Six days a week, accompanied by Susie, his German Shorthaired Pointer, David Rejebian opens the door to his elegant North Dallas rug shop and invites his friend to relax and sit down with him. That gentle kindness and hospitality is exactly what customers have always felt walking into Rejebian & Son but, after 83 years, David is selling his exquisite stock of oriental carpets and going out of business.
Why would a man beloved by Dallasites who send their children and grandchildren to his store to invest in heirloom quality rugs retire when there is still so much opportunity for Rejebian & Son?
“I am Rejebian, but I have no children,” he says with a wry smile and modest simplicity. Then he tells the family history.
“Almost 100 years ago, my grandfather escaped the Armenian genocide with his life. He lost most of his family, but he had an uncle in the U.S. who sponsored his immigration. He actually had to go through Ellis Island twice, since his uncle had trouble proving he could financially support my grandfather.”
It took tremendous strength of character and faith, but Vahram Rejebian apprenticed himself to his uncle, then made his way to Dallas and opened a rug store in 1934.
“They started in Titche’s department store,” David says. “Titche-Goettinger. My father worked in the store from the time he could walk, and I grew up among these magic carpets myself. As a 7 year-old, I used to ride the Baltimore and Colgate bus to go downtown and visit them after school.”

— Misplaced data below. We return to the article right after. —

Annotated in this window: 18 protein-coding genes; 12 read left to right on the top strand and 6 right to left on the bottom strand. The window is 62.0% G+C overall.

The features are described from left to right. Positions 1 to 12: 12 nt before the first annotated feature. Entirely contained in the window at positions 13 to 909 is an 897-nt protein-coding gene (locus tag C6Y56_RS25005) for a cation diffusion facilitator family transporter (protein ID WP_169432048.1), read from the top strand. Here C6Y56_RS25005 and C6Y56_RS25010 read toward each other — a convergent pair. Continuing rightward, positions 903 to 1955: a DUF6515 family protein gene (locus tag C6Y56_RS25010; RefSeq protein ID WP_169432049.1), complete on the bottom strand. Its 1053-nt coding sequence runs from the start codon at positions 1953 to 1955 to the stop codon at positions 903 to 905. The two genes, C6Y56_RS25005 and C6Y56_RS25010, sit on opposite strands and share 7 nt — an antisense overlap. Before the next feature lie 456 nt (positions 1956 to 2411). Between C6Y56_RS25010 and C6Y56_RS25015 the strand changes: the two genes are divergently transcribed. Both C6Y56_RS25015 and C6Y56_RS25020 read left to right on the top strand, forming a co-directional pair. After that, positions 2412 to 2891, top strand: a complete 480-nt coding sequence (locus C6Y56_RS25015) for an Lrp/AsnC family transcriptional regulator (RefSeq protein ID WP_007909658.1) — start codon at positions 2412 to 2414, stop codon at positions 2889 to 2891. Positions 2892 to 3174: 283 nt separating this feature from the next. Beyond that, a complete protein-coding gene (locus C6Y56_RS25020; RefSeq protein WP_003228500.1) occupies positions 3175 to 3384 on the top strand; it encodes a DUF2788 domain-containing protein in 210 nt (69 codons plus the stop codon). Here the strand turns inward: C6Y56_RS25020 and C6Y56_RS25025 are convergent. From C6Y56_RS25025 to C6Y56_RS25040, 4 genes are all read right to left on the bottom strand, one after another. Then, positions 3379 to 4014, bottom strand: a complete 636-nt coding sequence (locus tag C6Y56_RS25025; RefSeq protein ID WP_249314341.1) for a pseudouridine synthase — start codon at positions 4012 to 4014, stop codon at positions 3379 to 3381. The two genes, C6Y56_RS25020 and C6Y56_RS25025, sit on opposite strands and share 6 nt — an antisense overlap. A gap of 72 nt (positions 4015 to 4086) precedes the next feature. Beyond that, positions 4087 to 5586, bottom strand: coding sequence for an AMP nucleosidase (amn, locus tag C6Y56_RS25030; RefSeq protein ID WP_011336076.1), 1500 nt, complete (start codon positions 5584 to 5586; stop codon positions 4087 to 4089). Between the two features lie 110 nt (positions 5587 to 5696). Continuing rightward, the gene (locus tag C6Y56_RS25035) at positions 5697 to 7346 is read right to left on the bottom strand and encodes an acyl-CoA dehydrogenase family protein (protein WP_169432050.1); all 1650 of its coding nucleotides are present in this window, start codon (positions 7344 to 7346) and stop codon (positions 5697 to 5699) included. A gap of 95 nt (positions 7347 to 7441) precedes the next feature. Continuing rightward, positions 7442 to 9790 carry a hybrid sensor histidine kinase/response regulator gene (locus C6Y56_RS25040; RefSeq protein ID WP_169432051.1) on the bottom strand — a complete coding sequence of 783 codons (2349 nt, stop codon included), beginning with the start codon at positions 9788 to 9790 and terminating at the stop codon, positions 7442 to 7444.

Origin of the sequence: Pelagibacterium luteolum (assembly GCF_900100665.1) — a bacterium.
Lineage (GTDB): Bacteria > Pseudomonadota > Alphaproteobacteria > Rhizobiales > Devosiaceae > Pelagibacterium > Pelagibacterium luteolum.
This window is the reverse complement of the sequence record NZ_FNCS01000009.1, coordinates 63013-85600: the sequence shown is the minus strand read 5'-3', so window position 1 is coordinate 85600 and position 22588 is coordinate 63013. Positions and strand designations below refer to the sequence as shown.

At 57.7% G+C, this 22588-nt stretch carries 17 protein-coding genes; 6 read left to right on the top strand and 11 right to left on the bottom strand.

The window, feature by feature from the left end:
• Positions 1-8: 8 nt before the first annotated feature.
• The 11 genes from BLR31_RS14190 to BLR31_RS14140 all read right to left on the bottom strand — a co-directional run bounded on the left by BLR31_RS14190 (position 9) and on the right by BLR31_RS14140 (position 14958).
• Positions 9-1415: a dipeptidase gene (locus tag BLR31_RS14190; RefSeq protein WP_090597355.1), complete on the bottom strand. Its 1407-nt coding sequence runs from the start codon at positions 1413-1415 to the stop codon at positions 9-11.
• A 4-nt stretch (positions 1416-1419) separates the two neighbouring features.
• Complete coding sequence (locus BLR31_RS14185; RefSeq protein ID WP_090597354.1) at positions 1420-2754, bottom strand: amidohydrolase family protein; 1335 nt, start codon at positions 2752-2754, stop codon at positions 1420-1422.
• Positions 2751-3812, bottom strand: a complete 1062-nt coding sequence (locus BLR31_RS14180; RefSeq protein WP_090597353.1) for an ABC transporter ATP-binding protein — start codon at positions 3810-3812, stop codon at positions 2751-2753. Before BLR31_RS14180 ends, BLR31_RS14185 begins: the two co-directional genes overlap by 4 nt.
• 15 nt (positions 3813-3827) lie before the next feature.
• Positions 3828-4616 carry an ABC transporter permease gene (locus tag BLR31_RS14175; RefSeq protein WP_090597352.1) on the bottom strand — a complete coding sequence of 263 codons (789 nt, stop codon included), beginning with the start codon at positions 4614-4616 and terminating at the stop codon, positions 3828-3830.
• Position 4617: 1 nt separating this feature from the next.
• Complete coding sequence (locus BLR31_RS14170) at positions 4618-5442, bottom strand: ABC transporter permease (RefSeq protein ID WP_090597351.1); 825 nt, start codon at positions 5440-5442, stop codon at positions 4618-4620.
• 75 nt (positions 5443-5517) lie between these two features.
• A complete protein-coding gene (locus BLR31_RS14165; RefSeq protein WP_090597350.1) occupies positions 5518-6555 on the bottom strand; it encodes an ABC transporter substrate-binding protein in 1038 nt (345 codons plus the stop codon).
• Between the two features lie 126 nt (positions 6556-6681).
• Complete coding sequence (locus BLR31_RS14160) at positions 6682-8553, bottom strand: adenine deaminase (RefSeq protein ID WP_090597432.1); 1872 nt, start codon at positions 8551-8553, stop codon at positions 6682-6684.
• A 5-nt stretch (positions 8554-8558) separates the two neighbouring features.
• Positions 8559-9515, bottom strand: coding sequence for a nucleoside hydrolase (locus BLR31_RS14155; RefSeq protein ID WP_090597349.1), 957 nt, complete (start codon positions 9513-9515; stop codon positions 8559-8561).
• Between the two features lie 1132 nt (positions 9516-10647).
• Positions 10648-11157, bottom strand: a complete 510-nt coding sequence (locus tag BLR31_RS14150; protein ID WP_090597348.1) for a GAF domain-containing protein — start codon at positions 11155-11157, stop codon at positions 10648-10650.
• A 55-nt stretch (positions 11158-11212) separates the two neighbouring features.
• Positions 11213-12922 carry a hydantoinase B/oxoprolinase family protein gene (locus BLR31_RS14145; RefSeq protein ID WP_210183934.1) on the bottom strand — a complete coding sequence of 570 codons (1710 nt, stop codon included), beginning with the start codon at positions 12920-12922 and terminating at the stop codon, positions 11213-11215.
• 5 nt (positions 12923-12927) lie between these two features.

It’s easy to picture the little boy scrambling among the stacks of colorful rugs. What a marvelous playground for an imaginative child!
David grew up in his family’s store and fed off stories, learning everything he could from his grandfather about the history and craft of rug making, how to serve customers, and how to live.
“You don’t learn the rug business from going to school. You learn the rug business by being in the rug business.”
His grandfather would have David stack rugs into a pile of 40 or 50 only to knock it over. The repetition gave David a chance to know the feel of each kind of rug.
With no children of his own, it now becomes clear why David gives Susie free range to climb and play as she likes among the stacks. She’s an impeccably trained hunting dog, but in the store she’s content to find the best place for a nap.
David describes a trip with his wife Dawn to New York when they visited Ellis Island. David imagined his ancestor staring through those same windows toward America, thinking to himself, “I’ve come all this way. If I can just get there.”
“He realized that if he could get here, he could make whatever he wanted for himself,” David says. “And he did!”
“If you think about doing business on a multi-generational basis, the only way you can do that is if you’ve been fair and honest with people,” David says. “My grandfather and father taught me how to keep a customer. It’s a lot easier than to get a new one. You treat people fairly and give them a good product so they come back. A person that buys a rug will remember the person who sold it to them a lot longer than they will remember how much they paid for the rug.”